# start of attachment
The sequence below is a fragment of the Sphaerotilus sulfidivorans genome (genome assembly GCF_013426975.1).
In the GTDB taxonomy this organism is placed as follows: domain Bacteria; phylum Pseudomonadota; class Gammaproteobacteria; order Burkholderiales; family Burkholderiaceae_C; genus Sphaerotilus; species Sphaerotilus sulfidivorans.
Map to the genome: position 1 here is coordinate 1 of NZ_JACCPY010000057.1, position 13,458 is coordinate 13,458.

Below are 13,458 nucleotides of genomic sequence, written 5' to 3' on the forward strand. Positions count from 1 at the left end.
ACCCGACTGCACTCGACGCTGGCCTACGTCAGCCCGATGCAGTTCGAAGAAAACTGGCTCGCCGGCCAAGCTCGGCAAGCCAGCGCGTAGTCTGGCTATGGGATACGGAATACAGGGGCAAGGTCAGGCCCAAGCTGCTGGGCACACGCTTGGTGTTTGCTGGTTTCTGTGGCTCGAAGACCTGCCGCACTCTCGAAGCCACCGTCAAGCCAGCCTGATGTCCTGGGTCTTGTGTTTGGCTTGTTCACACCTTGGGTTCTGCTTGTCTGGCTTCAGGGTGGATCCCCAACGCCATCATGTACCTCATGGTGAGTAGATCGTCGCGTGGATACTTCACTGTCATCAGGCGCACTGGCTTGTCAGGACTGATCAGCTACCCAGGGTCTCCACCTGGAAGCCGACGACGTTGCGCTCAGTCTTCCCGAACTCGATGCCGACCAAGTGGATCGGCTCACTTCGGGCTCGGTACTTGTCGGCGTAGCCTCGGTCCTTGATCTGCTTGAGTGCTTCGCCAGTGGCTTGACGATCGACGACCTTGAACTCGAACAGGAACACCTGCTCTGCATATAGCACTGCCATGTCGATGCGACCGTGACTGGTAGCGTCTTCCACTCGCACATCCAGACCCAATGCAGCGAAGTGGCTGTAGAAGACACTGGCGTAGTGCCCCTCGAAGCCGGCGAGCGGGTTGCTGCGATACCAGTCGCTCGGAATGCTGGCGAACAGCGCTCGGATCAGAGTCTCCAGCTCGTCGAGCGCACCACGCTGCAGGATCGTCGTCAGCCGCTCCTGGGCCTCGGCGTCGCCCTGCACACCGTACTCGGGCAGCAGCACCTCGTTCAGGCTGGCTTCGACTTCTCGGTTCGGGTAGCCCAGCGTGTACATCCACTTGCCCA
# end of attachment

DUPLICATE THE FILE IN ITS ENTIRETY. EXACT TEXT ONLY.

The sequence below is a fragment of the Sphaerotilus sulfidivorans genome (genome assembly GCF_013426975.1).
In the GTDB taxonomy this organism is placed as follows: domain Bacteria; phylum Pseudomonadota; class Gammaproteobacteria; order Burkholderiales; family Burkholderiaceae_C; genus Sphaerotilus; species Sphaerotilus sulfidivorans.
Map to the genome: position 1 here is coordinate 1 of NZ_JACCPY010000057.1, position 13,458 is coordinate 13,458.

Below are 13,458 nucleotides of genomic sequence, written 5' to 3' on the forward strand. Positions count from 1 at the left end.
ACCCGACTGCACTCGACGCTGGCCTACGTCAGCCCGATGCAGTTCGAAGAAAACTGGCTCGCCGGCCAAGCTCGGCAAGCCAGCGCGTAGTCTGGCTATGGGATACGGAATACAGGGGCAAGGTCAGGCCCAAGCTGCTGGGCACACGCTTGGTGTTTGCTGGTTTCTGTGGCTCGAAGACCTGCCGCACTCTCGAAGCCACCGTCAAGCCAGCCTGATGTCCTGGGTCTTGTGTTTGGCTTGTTCACACCTTGGGTTCTGCTTGTCTGGCTTCAGGGTGGATCCCCAACGCCATCATGTACCTCATGGTGAGTAGATCGTCGCGTGGATACTTCACTGTCATCAGGCGCACTGGCTTGTCAGGACTGATCAGCTACCCAGGGTCTCCACCTGGAAGCCGACGACGTTGCGCTCAGTCTTCCCGAACTCGATGCCGACCAAGTGGATCGGCTCACTTCGGGCTCGGTACTTGTCGGCGTAGCCTCGGTCCTTGATCTGCTTGAGTGCTTCGCCAGTGGCTTGACGATCGACGACCTTGAACTCGAACAGGAACACCTGCTCTGCATATAGCACTGCCATGTCGATGCGACCGTGACTGGTAGCGTCTTCCACTCGCACATCCAGACCCAATGCAGCGAAGTGGCTGTAGAAGACACTGGCGTAGTGCCCCTCGAAGCCGGCGAGCGGGTTGCTGCGATACCAGTCGCTCGGAATGCTGGCGAACAGCGCTCGGATCAGAGTCTCCAGCTCGTCGAGCGCACCACGCTGCAGGATCGTCGTCAGCCGCTCCTGGGCCTCGGCGTCGCCCTGCACACCGTACTCGGGCAGCAGCACCTCGTTCAGGCTGGCTTCGACTTCTCGGTTCGGGTAGCCCAGCGTGTACATCCACTTGCCCA